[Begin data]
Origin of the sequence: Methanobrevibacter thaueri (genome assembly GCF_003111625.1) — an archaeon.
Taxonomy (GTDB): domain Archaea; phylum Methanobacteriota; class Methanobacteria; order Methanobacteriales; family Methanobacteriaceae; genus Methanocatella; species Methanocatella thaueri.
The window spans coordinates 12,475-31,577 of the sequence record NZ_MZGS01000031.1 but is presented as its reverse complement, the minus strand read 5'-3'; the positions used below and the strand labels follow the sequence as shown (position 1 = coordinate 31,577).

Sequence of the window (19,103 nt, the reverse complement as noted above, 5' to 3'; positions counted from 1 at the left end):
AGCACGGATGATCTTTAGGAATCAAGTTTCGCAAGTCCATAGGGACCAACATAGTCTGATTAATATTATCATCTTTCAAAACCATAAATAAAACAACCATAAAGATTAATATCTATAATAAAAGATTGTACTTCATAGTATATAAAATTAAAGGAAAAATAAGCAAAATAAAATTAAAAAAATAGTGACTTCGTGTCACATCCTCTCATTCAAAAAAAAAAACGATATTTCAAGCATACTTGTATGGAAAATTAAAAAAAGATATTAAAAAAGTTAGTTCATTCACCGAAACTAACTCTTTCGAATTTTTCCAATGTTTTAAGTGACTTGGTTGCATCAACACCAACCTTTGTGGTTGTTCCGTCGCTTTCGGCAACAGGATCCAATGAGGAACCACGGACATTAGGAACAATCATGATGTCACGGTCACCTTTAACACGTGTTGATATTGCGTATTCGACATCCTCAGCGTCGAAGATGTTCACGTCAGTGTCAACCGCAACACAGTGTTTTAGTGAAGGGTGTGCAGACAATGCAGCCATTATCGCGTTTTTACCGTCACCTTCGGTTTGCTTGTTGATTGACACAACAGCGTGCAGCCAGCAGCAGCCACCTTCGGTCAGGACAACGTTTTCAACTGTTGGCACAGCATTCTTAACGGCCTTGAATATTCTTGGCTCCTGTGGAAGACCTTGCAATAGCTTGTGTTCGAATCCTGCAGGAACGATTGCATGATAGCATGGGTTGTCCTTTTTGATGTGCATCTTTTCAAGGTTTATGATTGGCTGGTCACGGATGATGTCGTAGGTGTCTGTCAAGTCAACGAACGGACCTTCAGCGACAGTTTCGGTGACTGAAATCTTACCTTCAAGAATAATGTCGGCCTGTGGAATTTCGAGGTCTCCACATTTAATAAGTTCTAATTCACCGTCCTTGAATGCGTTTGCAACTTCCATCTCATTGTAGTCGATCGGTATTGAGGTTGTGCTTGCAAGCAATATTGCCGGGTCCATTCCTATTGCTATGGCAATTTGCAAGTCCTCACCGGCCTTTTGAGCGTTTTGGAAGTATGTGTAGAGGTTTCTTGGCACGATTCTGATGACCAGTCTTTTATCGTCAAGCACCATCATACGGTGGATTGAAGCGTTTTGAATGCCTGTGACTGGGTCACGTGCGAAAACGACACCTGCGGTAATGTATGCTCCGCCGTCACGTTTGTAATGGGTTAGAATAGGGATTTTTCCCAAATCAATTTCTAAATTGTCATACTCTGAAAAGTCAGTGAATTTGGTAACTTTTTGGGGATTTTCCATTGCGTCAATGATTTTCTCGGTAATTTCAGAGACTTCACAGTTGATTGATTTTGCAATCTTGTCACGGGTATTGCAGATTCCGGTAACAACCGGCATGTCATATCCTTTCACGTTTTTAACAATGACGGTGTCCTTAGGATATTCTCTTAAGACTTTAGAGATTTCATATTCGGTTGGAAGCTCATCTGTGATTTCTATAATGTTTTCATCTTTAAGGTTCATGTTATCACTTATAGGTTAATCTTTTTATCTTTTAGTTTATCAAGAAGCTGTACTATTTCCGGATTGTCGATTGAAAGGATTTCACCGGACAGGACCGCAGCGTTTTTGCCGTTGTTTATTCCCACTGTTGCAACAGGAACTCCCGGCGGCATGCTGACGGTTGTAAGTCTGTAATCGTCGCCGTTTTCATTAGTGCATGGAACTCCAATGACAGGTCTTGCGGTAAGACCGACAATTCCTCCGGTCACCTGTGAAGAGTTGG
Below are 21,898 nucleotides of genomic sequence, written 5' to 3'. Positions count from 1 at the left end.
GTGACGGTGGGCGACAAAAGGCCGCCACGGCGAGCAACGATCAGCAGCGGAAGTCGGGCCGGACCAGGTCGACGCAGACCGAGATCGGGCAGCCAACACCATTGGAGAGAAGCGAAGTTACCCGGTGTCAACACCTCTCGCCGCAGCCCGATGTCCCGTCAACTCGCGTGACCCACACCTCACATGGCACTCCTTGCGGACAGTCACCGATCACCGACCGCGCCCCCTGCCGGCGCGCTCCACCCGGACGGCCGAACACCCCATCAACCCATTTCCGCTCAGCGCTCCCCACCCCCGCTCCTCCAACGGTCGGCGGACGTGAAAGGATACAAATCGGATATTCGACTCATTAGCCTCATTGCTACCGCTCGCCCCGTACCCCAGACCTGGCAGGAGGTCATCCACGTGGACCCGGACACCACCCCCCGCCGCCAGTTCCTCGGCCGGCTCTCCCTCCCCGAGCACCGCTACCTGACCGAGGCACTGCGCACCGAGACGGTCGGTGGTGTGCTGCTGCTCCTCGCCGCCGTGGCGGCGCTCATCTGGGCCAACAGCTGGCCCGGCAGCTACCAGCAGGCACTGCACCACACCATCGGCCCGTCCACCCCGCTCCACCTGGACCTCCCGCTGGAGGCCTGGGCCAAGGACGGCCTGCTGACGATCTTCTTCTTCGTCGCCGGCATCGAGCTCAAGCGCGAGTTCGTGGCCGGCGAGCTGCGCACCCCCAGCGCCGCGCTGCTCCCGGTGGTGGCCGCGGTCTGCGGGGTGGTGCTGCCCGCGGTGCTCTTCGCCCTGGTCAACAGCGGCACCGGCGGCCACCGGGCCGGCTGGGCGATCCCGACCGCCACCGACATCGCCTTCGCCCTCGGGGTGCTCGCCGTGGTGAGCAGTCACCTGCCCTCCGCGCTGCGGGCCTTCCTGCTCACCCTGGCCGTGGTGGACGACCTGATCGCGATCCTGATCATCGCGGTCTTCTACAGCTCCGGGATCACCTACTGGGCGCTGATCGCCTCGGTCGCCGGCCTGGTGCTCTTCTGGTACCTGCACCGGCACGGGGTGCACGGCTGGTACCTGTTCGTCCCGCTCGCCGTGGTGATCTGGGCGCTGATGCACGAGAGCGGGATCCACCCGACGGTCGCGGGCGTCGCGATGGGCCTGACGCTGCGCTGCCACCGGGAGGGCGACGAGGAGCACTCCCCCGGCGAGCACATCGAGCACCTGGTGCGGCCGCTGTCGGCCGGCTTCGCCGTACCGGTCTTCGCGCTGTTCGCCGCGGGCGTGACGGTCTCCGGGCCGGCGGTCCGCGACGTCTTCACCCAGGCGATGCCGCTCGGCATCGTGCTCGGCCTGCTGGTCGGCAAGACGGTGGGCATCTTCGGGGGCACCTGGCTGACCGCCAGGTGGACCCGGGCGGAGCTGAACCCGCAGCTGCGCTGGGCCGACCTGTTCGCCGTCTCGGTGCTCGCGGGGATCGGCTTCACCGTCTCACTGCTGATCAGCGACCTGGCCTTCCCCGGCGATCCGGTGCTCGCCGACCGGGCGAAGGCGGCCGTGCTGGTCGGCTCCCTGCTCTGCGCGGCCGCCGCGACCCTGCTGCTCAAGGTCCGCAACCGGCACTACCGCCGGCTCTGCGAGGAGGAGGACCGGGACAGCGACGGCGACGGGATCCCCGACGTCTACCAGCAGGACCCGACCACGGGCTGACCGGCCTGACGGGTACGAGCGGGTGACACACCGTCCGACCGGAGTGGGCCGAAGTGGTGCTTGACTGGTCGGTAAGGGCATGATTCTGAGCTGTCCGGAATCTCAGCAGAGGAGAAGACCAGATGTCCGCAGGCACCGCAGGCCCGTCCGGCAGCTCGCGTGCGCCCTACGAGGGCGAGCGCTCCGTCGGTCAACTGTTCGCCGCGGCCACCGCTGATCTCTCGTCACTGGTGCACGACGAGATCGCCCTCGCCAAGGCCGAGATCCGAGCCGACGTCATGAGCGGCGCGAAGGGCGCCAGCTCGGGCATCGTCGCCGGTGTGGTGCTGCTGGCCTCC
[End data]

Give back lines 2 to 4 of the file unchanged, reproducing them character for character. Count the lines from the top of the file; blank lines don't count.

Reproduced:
Taxonomy (GTDB): domain Archaea; phylum Methanobacteriota; class Methanobacteria; order Methanobacteriales; family Methanobacteriaceae; genus Methanocatella; species Methanocatella thaueri.
The window spans coordinates 12,475-31,577 of the sequence record NZ_MZGS01000031.1 but is presented as its reverse complement, the minus strand read 5'-3'; the positions used below and the strand labels follow the sequence as shown (position 1 = coordinate 31,577).

Sequence of the window (19,103 nt, the reverse complement as noted above, 5' to 3'; positions counted from 1 at the left end):